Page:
Traveling to MIT from across the United States and as far away as Singapore, more than 80 former members of MIT's Dramashop returned to the Institute Nov. 19-20 to celebrate the 50th anniversary of the co-curricular theater group.
The alumni, who graduated between 1956 and 2005, joined current Dramashop members for a weekend of festivities held in conjunction with the group's most recent production, "Leocadia." In addition to attending the play, participants enjoyed a formal dinner hosted by the theater arts program, feasted on cake at an after-show celebration and shared experiences at a brunch in Kresge Lobby. In the final event of the weekend, alumni joined current members in a Dramashop tradition: striking the set of the current production.
It's unclear when Dramashop was originally founded, but former MIT Professor Joseph Everingham is credited with transforming the program in the 1950s from an extracurricular activity into a co-curricular program. "With Joe Everingham, Dramashop really became a way not only to have fun, but to learn and improve and make better -- and great -- theater," said Dramashop President Helen McCreery, a senior in civil and environmental engineering.
Some of the returning Dramashop alumni have gone on to successful careers in theater since leaving MIT. Daniel Michaelson, who participated in Dramashop in the spring of 1967, went on to earn his M.F.A. from Columbia and become a costume and lighting designer in New York. He now teaches costume design at Bennington College.
While his experience in Dramashop was brief, he recalls it as being one of his most significant experiences at MIT. Studying architecture at the time at Harvard's Graduate School of Design, Michaelson said he "wasn't having success" there and instead found fulfillment with the Dramashop.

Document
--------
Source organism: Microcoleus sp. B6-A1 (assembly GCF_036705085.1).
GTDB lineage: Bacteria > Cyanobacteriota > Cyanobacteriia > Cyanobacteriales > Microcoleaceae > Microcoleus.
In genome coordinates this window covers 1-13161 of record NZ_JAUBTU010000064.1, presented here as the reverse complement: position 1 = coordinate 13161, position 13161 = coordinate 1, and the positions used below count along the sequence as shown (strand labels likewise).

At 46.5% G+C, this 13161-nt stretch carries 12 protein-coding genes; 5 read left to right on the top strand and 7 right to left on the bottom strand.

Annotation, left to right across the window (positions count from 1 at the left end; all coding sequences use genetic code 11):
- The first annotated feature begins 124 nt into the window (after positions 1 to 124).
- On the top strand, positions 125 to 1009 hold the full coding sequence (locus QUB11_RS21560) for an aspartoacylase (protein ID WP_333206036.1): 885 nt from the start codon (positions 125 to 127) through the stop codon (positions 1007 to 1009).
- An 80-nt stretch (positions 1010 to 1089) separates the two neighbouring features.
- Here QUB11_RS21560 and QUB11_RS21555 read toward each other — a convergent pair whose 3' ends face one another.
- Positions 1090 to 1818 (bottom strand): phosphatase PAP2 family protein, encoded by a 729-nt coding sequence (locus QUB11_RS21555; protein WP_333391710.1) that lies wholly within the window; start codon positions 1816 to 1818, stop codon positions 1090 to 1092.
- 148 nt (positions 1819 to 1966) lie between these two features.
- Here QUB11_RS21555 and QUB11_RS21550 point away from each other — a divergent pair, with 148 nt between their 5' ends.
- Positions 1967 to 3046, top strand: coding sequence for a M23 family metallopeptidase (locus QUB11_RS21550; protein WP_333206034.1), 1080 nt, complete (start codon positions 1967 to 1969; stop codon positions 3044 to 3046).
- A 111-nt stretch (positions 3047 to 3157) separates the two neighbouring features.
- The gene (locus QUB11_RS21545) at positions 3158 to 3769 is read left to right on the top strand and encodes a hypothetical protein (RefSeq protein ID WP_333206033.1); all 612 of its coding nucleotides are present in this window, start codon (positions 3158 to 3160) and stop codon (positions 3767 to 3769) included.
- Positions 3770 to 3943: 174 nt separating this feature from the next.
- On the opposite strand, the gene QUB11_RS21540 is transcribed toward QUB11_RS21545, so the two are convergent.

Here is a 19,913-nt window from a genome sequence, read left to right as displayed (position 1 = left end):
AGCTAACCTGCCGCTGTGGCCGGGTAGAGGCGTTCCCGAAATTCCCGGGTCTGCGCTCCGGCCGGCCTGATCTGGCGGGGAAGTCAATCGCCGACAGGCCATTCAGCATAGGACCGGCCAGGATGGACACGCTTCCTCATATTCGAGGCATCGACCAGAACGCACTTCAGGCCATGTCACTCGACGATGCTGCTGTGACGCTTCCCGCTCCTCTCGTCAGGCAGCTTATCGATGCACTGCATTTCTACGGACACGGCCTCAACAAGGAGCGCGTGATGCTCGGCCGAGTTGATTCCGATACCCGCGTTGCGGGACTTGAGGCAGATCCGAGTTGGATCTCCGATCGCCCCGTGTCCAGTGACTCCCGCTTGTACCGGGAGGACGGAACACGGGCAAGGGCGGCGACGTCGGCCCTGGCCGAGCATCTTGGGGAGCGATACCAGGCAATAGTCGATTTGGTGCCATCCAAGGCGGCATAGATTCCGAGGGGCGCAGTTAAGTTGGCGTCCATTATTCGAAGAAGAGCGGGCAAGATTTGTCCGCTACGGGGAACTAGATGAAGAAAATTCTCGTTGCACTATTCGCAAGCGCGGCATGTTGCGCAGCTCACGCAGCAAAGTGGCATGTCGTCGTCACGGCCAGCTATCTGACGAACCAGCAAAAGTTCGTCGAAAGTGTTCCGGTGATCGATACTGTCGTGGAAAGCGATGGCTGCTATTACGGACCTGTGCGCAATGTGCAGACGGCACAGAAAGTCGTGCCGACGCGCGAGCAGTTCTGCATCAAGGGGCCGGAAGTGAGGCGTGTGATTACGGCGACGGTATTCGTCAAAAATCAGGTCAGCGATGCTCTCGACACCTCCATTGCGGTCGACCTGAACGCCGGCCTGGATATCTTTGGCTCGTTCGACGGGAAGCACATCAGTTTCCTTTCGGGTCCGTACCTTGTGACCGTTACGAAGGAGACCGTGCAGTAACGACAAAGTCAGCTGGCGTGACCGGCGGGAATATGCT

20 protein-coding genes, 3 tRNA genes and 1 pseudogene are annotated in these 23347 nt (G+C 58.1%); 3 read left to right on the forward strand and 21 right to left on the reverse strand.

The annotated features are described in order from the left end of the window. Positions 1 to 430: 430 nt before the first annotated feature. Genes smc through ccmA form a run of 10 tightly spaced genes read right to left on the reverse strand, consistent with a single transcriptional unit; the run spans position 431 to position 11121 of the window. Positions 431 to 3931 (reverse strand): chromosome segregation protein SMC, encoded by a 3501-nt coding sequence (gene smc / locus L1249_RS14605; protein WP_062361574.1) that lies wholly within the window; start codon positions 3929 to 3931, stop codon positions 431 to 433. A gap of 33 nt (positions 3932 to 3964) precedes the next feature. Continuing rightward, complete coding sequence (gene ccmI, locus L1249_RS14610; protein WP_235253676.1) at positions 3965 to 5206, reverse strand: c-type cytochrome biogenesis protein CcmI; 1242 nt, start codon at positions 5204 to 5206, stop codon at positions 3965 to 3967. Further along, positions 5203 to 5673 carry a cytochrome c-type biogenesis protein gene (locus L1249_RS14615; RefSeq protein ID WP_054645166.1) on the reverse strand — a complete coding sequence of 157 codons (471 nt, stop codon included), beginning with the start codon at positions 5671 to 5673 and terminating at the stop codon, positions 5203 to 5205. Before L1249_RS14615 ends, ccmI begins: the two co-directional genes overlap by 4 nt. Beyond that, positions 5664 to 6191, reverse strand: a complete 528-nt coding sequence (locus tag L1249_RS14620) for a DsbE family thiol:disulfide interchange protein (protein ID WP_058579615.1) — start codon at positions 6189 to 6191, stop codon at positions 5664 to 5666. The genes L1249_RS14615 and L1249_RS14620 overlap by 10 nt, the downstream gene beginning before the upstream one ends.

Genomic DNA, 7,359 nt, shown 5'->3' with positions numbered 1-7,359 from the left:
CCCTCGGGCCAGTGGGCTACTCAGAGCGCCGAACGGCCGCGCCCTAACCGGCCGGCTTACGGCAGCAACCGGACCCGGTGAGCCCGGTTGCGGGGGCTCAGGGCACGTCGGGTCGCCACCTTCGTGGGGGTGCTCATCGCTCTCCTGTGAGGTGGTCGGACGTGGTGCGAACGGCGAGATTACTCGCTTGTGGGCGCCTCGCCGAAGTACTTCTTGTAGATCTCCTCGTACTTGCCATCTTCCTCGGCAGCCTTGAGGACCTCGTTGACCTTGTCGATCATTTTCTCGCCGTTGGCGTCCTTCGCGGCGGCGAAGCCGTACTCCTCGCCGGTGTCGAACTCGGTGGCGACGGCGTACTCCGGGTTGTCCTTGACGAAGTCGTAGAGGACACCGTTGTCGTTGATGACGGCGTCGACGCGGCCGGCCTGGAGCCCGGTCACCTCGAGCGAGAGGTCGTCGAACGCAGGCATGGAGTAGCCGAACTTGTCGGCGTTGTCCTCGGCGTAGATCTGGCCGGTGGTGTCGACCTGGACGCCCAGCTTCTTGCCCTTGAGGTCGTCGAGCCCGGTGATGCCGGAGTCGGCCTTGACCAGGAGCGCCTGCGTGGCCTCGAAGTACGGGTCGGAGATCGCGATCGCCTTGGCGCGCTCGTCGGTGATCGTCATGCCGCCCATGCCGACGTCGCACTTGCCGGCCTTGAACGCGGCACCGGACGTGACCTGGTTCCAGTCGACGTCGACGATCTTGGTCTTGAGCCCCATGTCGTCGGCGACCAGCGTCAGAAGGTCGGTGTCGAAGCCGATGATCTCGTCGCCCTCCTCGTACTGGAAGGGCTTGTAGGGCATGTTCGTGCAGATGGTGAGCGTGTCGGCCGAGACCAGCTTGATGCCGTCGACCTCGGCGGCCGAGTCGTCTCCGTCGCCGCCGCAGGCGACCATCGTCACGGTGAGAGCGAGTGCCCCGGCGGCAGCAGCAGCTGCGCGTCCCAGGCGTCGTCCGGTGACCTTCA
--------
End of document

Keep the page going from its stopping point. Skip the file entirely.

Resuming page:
Carlos Armesto, who graduated in 1997 with a degree in both chemical engineering and theater, said that when he came to MIT he was "petrified of drama kids." Now Armesto is a producer and director at the Ensemble Studio Theater in New York, where he is producing theater about science and technology.
"Suddenly, for the first time in my life, I've integrated both science and theater," he said, calling MIT "the inspiration for what I've become."
Pursuing careers in theater is "not so terribly uncommon with Dramashop members," said McCreery. "At least, many people continue to do theater, even if not professionally."
What is it about Dramashop that inspires so many to make theater a permanent part of their lives? McCreery gave credit to theater itself. "When you do any play, it takes up enough of your life that it defines that time for you. So people who did a lot of Dramashop plays at MIT will always define their college years, at least partially, in terms of Dramashop," she said. "Plus, it's just so exciting and so much fun!"
A version of this article appeared in MIT Tech Talk on November 30, 2005 (download PDF).